Brit Insurance Designs of the Year Award: The Nominations

Eager to find out how 2010 fared in design terms? Across all design fields, from architecture to graphics, product design to interactive? Well, the Design Museum in London has the answer (well, one answer) for you, with the announcement of this year’s Brit Insurance Designs of the Year Award nominations.

A Love Letter For You, USA, designed by Stephen Powers with the City of Philadelphia Mural Arts Program

Eager to find out how 2010 fared in design terms? Across all design fields, from architecture to graphics, product design to interactive? Well, the Design Museum in London has the answer (well, one answer) for you, with the announcement of this year’s Brit Insurance Designs of the Year Award nominations.

The nominations for the BIDY awards are in seven categories, each representing one area of design: architecture, fashion, furniture, graphics, interactive, product, and transport are all featured. All entries have been put forward by people within the design industry, including CR’s Patrick Burgoyne, and the pieces nominated will be shown together at the Design Museum from February 16, in a bumper exhibition that aims to provide a snapshot of the last year in design.

The Life and Opinions of Tristram Shandy, Gentleman, UK, designed by A Practice For Everyday Life // Published by Visual Editions

As in previous years, this will be an eclectic exhibition, with nominations from 2010 including the Angry Birds game (by Rovio Mobile), Yves Behar’s Swarovski Chandeliers, the Apple iPad, Gareth Pugh’s Spring/Summer ’11 clothing collection, and UVA’s Speed of Light installation, commissioned by Virgin Media. Combining so many genres of design in one show can result in a slightly incoherent display, but the BIDY Awards do offer a clear sense of the impact and importance of design to the world we live in, and how far its reach now stretches.

Speed of Light, UK, designed by United Visual Artists // Commissioned by Virgin Media

After the show has been open to the public for a month, a judging panel chaired by design writer and curator Stephen Bayley (and featuring novelist Will Self, graphic designer Mark Farrow, and Poke and Fray founder Simon Waterfall) will pick one design of the year from across the seven categories. Our money is on the iPad picking up this year’s award, but what do you think?

The full list of nominees are below. They make for a good list, but does this say 2010 in design to you? What’s missing? The list is dominated by design from Europe and the US – is this a flaw of the nomination system or is the best design simply coming from these regions? Are there works you feel shouldn’t have been included? Please give us your views in the comments box below.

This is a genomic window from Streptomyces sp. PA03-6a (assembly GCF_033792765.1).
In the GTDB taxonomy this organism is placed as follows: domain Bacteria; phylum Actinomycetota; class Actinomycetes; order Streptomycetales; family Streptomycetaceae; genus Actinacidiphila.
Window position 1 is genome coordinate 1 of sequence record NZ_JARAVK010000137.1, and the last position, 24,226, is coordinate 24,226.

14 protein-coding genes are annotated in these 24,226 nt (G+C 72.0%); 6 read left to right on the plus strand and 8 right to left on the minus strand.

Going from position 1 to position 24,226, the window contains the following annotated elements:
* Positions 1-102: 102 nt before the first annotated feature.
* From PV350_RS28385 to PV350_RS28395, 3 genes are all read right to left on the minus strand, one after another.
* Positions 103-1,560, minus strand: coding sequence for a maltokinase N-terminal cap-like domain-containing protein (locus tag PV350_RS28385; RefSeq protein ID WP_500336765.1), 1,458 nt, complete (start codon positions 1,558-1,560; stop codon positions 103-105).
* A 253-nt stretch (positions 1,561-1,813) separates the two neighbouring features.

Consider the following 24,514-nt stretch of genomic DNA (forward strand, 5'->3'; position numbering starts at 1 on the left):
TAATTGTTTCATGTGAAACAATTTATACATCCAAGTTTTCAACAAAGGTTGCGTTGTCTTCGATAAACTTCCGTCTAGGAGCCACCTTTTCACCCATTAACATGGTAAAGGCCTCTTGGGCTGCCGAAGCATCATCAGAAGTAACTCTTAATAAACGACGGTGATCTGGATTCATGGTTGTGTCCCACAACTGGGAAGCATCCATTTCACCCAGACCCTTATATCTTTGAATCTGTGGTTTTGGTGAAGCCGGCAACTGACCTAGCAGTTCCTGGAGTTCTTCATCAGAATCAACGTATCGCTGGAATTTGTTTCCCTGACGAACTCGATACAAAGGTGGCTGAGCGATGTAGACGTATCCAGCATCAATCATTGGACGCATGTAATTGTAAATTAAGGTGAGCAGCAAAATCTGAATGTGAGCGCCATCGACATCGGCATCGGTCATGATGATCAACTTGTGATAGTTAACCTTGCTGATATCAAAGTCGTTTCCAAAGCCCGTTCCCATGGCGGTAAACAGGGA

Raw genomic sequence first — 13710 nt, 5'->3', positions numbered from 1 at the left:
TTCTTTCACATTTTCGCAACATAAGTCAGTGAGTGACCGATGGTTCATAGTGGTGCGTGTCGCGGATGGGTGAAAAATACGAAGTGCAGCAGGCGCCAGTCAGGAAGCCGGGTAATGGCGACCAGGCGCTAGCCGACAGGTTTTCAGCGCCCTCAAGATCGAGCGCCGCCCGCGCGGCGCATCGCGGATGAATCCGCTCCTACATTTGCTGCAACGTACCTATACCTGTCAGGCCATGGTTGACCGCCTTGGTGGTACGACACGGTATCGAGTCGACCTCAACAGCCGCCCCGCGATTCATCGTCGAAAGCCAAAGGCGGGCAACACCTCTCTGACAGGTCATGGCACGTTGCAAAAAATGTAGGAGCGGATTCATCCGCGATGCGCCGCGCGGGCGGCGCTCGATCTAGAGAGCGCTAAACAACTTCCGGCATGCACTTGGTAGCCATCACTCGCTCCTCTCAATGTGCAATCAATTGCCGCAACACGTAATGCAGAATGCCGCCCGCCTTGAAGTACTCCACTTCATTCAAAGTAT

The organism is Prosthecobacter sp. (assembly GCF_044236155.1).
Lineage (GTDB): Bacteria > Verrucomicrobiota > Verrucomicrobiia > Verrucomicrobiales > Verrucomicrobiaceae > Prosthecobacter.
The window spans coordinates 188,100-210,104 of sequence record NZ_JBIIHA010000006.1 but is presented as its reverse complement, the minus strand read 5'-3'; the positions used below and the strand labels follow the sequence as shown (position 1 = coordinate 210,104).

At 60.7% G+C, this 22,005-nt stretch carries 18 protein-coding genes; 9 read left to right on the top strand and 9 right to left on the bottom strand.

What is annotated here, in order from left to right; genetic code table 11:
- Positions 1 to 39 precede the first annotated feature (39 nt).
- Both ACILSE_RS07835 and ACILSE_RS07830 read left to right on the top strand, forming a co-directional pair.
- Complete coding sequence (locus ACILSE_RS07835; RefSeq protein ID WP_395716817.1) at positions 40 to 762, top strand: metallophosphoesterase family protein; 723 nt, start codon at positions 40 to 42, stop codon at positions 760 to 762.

1111 Lincoln Road, Miami Beach, USA, Robert Wennett // Herzog & de Meuron


1111 Lincoln Road, Miami Beach, USA
Robert Wennett // Herzog & de Meuron
A Forest for a Moon Dazzler, Guanacaste, Costa Rica
Benjamin Garcia Saxe
Balancing Barn, Suffolk, UK
Mvrdv // Co-architect: Mole Architects // Client: Living Architecture
Burj Khalif, Dubai, United Arab Emirates
Skidmore, Owings & Merrill LLP (SOM) // Client: EMAAR
Concrete Canvas Shelters, UK
Concrete Canvas (Peter Brewin, William Crawford and Phillip Greer)
Ladakh Commonwealth Peace Pavilion and Classroom, Tibet
Sergio Palleroni // Basic Initiative
Media-Tic Building, Barcelona
Enric Ruiz-Geli // Cloud 9
Nottingham Contemporary, UK
Caruso St John Architects // Client: Nottingham City Council
Open-Air-Library Magdeburg, Germany
Karo Architekten // Architektur+Netzwerk // Cllient: Landeshaupstadt Magdeburg
Stonebridge Hillside Hub, Greater London
Edward Cullinan Architects // Client: Hyde Housing Association/Hillside Action Trust
Tape installations, Austria // Croatia
Numen / For Use
UK Pavilion, Shanghai Expo 2010, China
Thomas Heatherwick Studio
University of Oxford: Department of Earth Sciences, UK
Wilkinson Eyre Architects // Client: University of Oxford
Vitrahaus – Weil am Rhine, Germany
Herzog & de Meuron // Client: Vitra Verwaltungs gmbh
Void House, Belgium
Gon Zifroni in collaboration with Pom-Archi

Gareth Pugh Spring/Summer ’11, UK

Comme des Garçons Trading Museum Tokyo, Japan
Designed and conceived by Rei Kawakubo
Gareth Pugh Spring/Summer ’11, UK
Designed by Gareth Pugh
Lanvin Spring/Summer ’11, France
Designed by Alber Elbaz
Margaret Howell Plus Shirt, UK
Designed by Kenneth Grange and Margaret Howell
Melonia Shoe, Sweden
Designed by Naim Josefi and Souzan Youssouf
Ohne Titel Spring/Summer ’11, USA
Designed by Flora Gill and Alexa Adams
Organic Jewellery Collection, Brazil
Designed by Flavia Amadeu
Tess Giberson Spring/Summer ’11, Shift, USA
Designed by Tess Giberson // Carol Bove // Alia Raza
Uniqlo +J Autumn/Winter’10
Designed by Jil Sander for Uniqlo

Vigna Chair, Italy, designed by Martino Gamper // Manufactured by Magis

Branca, Italy
Designed by Industrial Facility, Sam Hecht, Kim Colin, Ippei Matsumoto